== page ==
Chambersburg Council eyes new power plant

April 17, 2002|BY STACEY DANZUSO

CHAMBERSBURG, Pa. - The Chambersburg Borough Council is to decide next month whether to go ahead with a plan to build a new power plant, which could cost between $14 and $36 million.

Electrical consultants from Downes Associates, Inc., have been studying for more than a year if the borough should add to its 7.5 megawatt generation capacity as it considers a new wholesale electrical supply contract.

Company president George Owens and Alexander Grier, vice president, briefed the council Tuesday on bids they have received for the project.


They presented six proposals for wholesale power supply and will come back with a recommendation next month. The borough currently purchases its electricity from Allegheny Power Systems. That contract ends Nov. 30.

The consultants said they are still evaluating the wholesale power bids and five design and construction proposals for a 20- to 25-megawatt facility. They did not recommend one over the other because they said there are still too many variables to compare.

The council started considering building its own facility last year as a way to offer better reliability and control for the borough. It would also be a prudent move for the borough because power costs will only go up, Owens said.

"Forecasts are prices will rise indefinitely," he said.

He said it is necessary to continue to add generation to prevent the skyrocketing costs and shortages California faced a year ago.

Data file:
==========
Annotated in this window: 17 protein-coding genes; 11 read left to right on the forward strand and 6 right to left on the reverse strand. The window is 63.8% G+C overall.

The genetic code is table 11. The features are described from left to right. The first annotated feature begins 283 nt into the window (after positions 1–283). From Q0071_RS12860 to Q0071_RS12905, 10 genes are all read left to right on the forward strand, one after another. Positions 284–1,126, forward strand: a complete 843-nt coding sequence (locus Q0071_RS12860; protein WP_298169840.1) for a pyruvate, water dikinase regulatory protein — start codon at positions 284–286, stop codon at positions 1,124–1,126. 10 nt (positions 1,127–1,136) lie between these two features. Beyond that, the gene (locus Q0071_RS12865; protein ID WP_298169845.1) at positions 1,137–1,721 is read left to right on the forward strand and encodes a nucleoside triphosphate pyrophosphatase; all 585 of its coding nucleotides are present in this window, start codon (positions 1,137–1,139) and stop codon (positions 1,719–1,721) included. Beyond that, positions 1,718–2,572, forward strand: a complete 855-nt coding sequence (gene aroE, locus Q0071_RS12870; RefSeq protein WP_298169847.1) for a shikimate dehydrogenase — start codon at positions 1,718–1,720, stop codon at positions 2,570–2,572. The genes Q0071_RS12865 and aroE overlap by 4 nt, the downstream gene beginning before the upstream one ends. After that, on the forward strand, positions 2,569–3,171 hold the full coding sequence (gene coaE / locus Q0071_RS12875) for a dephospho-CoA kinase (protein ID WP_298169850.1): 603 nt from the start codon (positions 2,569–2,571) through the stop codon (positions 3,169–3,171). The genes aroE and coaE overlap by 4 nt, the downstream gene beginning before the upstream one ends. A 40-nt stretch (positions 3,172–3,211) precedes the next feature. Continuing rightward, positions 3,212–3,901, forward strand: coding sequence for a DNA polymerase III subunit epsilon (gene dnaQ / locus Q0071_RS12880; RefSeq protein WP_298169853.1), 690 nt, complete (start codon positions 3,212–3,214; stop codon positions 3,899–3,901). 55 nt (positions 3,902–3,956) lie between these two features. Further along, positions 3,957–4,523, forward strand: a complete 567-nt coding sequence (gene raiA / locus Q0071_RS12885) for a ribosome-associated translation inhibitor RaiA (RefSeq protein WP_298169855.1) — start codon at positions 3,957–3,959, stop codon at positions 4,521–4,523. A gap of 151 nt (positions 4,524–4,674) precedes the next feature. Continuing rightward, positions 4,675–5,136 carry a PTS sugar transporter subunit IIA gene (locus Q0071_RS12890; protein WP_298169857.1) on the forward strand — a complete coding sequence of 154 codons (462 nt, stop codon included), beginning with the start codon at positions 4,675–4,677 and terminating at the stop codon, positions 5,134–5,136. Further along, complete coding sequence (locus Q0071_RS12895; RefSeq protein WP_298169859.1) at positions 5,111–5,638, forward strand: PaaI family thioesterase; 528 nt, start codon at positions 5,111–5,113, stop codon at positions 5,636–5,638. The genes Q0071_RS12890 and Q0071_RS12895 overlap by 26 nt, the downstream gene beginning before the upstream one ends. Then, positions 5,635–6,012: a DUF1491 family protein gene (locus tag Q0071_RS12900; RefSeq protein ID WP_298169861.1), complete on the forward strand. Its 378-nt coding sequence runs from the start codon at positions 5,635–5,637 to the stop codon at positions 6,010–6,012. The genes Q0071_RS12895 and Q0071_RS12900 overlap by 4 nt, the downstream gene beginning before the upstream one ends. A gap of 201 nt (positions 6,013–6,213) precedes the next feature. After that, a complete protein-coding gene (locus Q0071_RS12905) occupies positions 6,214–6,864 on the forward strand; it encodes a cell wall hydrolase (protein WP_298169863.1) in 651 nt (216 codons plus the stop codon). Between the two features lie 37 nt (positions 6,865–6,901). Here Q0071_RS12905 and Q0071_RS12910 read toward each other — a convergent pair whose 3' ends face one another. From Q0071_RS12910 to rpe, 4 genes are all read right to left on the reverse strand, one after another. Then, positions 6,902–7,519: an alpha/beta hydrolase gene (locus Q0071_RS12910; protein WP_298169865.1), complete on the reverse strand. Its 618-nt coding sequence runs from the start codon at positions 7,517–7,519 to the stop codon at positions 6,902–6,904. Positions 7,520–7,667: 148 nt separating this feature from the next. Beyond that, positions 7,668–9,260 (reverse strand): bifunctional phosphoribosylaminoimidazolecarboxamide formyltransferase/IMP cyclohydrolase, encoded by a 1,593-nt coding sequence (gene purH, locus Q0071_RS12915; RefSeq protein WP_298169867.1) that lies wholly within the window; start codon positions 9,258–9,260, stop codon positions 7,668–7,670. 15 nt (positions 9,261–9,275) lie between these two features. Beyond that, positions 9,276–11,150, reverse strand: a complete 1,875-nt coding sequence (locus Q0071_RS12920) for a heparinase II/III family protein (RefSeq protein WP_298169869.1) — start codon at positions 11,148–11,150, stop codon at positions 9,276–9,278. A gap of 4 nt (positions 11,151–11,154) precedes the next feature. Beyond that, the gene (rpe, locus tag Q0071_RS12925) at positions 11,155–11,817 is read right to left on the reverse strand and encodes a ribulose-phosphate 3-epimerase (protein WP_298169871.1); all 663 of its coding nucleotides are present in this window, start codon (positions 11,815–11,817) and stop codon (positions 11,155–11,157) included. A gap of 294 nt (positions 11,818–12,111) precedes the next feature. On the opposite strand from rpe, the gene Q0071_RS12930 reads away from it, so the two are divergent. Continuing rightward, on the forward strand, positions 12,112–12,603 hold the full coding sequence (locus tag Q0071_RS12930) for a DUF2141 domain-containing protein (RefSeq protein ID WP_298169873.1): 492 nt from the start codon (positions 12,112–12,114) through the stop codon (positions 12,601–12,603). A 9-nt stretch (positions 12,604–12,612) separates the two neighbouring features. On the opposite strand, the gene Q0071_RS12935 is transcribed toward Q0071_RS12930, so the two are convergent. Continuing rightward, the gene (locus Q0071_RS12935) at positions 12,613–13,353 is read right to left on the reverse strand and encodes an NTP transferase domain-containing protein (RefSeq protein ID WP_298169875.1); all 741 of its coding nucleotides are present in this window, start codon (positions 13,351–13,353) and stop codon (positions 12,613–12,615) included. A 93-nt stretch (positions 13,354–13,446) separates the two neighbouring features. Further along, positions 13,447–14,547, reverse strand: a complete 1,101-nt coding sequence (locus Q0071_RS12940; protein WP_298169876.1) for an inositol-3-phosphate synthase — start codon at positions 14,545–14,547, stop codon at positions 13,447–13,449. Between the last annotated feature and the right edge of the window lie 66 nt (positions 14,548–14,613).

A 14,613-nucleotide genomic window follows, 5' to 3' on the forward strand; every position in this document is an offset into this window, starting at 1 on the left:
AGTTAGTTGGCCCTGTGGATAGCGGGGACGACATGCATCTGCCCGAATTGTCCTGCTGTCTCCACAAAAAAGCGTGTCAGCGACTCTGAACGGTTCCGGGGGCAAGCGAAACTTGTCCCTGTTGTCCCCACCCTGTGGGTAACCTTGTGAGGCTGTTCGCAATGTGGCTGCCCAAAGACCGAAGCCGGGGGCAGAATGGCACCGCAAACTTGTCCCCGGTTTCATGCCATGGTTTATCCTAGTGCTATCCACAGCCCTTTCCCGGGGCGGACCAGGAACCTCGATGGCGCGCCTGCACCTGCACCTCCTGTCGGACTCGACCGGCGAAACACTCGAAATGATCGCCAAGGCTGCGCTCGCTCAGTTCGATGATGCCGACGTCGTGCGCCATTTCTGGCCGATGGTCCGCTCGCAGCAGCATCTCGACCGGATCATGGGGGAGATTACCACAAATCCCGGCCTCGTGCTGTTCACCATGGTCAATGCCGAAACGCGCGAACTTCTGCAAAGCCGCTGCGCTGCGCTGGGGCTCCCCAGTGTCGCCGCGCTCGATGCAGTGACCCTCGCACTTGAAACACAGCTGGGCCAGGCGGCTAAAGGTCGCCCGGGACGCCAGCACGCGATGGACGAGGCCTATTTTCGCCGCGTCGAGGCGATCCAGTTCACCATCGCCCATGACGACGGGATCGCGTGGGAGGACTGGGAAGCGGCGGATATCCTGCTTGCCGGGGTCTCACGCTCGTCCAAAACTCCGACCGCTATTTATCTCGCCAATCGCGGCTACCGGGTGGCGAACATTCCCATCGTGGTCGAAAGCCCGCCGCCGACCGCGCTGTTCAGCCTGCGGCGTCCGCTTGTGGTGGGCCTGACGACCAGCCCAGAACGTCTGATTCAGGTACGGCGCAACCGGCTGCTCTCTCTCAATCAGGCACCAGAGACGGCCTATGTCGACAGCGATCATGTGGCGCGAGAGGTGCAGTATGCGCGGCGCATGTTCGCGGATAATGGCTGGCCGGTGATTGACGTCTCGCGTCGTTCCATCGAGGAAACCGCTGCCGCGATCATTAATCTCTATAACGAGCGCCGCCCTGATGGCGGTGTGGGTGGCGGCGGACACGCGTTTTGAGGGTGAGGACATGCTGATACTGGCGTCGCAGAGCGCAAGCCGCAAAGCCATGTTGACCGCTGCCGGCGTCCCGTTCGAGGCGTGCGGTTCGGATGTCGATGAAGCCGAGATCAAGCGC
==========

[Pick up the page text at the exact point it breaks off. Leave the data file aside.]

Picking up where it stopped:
Owens and Grier will be back before the council on May 14 with a recommendation, and asked for a decision by the end of May in order to sign a contract.

If the borough stays on that timeline, the new power plant would be up and running by June 2003, Owens said.

The borough's current electrical generation capacity covers the need generated during peak times, like hot summer days. The proposed station would cover the variable usage on any given day, allowing the borough to enter into a wholesale power agreement to purchase just its basic power load, which is very low risk, Grier said.

Grier estimated it would cost the borough about $22 million to build the facility and contract the labor and equipment as opposed to hiring one company to design and build the entire facility, providing its own equipment and labor.

Those prices ranged from $13.9 million for one proposal by Solar Turbines to $35.9 million for one proposal by Allegheny Energy Systems and Encompass, Grier said.

He said factors such as fuel use and efficiency will also have to be factored into the decision.

The consultants also narrowed in on a potential site for a power plant.

They said a tract in the Chambers-5 Business Park along the railroad tracks between Sheffler and Nitterhouse drives would be the best place because of its access to all utilities.

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